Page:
I have been a bad little blogger, I know. They say if you’re going to blog, you have to keep it fresh — i.e., at least three posts a week. But between the big move and the new job and the major feature article on chronic pain and the month-long Jewish holiday season and some very challenging personal matters, not to mention the computer crash two weeks ago, well, it’s just been tough to sit down and write.
A lot has been going on, however, especially around the world of navigating chronic pain. Having left my “tribe” behind me, I suddenly found myself struggling with basic tasks around the house. Getting a new schlepper, a new cleaning person, and a new handyman to help me out with various things seemed like overwhelming tasks in and of themselves.
You kind of already have to trust someone in order to let that person into your house to help out, right? Well how do you first establish that trust, especially if you’re a woman living alone? I found myself postponing the process, because it seemed daunting.
Meanwhile I was stuck and very, very frustrated when I needed to scrub the bathtub, take a broken printer downstairs, vacuum, unpack boxes, plant flowers on my balcony, whatever. Every stupid little thing was a challenge. I got through it as best as I could — sometimes ending up lying sprawled like a beached whale, my back totally out, but nonetheless having gotten through it.
I have since found a housekeeper who can shlep and do basic repairs and gardening work, so I accumulate things over a week or two, then have her come and help out one afternoon. It’s amazing how expensive it is to live with chronic pain. It’s not just the medical bills, but the overall cost of living:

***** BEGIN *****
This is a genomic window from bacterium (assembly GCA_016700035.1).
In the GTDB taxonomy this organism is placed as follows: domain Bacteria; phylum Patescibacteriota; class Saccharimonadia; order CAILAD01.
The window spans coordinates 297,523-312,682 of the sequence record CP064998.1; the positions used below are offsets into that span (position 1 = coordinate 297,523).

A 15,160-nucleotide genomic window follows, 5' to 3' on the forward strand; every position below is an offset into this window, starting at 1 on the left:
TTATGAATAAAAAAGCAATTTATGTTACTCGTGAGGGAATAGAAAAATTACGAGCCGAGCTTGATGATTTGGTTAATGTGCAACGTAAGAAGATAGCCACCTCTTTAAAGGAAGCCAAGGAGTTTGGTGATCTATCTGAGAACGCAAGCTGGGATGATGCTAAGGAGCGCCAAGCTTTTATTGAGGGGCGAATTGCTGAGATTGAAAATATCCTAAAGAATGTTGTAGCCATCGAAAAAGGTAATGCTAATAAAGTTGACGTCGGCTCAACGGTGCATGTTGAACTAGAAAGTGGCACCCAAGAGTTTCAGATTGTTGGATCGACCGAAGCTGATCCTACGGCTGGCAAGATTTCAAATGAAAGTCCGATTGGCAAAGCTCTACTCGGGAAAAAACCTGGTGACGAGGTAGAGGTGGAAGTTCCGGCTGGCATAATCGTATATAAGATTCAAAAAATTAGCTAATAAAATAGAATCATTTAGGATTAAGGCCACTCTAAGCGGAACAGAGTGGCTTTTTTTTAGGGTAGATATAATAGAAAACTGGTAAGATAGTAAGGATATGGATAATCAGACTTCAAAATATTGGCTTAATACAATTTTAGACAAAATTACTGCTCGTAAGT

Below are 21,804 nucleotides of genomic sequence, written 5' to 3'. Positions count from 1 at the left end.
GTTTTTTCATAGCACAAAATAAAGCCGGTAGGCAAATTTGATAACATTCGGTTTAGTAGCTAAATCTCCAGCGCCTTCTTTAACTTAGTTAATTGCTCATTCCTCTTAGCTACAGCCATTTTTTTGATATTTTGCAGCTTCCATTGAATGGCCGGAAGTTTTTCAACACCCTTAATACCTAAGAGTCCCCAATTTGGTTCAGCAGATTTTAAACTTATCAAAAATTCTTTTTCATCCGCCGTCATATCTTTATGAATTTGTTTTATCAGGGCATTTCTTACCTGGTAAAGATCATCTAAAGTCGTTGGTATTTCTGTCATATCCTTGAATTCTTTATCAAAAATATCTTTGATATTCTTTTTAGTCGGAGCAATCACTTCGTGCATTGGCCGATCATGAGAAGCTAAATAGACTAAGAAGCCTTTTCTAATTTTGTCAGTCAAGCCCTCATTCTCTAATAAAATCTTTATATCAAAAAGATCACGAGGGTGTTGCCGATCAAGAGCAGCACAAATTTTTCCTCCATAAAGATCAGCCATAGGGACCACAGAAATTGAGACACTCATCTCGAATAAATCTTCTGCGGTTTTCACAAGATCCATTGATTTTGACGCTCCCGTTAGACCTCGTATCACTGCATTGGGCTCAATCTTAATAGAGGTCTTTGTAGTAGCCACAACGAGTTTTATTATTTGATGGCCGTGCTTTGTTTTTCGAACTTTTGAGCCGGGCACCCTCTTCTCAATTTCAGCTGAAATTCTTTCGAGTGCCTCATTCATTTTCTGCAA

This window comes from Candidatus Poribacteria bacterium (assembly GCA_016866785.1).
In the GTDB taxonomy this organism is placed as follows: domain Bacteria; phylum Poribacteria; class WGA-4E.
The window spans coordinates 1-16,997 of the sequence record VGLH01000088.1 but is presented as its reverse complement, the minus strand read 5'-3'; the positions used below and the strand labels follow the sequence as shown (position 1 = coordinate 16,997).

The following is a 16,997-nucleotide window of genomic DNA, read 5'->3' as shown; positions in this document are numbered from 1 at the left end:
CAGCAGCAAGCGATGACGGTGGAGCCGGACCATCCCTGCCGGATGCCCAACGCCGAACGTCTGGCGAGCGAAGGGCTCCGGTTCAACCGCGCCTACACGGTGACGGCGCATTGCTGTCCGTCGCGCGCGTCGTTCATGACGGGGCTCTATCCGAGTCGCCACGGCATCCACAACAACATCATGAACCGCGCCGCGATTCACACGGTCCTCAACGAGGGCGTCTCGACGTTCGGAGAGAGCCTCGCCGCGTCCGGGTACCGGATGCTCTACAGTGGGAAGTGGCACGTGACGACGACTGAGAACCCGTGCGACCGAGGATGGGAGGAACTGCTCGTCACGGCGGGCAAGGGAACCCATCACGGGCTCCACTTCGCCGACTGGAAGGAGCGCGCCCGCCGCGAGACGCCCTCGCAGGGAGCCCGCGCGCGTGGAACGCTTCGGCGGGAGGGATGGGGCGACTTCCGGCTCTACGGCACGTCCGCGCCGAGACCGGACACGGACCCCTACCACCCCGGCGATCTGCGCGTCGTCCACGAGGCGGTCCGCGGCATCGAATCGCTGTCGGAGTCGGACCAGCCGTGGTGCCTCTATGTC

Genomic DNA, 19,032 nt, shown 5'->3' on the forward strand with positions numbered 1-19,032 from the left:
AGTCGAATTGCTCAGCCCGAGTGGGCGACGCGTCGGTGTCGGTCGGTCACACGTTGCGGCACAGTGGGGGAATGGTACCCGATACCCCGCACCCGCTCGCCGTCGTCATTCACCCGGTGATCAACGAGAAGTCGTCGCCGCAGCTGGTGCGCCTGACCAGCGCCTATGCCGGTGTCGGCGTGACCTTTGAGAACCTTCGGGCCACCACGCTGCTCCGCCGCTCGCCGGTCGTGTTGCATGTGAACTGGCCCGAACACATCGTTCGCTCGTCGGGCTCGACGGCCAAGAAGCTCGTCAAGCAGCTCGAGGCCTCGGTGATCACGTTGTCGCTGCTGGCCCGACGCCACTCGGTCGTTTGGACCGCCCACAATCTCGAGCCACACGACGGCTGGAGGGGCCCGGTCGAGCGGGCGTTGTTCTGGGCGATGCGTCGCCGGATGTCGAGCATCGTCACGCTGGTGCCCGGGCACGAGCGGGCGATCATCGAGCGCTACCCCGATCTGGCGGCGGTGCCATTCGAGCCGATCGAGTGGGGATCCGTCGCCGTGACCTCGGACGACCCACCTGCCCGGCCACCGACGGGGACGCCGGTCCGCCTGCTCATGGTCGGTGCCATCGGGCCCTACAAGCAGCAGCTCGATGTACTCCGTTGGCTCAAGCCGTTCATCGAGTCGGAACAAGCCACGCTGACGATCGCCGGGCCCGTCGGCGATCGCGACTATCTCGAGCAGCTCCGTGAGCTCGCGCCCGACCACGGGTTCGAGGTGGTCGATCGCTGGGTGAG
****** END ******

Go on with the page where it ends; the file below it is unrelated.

The helpers we have to hire so our bodies don’t fall apart. The taxis we have to take, because other ways of getting around are too draining or painful. The special foods and supplements we have to buy so we can manage our pain naturally. The shoes we need to purchase so that we can walk without hurting. (Don’t even get me started on pain and fashion.) And on and on and on.
And when we don’t have those things, and when our routines are interrupted, it’s so much harder to adapt than if we had physical strength and stamina at our beck and call. It can feel depleting, overwhelming.
Then there’s the whole matter of establishing new friendships, and needing to orient those friends to the world of chronic pain. No matter how fabulous and caring they are, there is some kind of learning curve involved, and playing teacher during that time can also be exhausting.
So in a nutshell, I’ve been busy. But I’m feeling settled enough now that I can come back to my writing. Besides, I have to do it, for my emotional survival.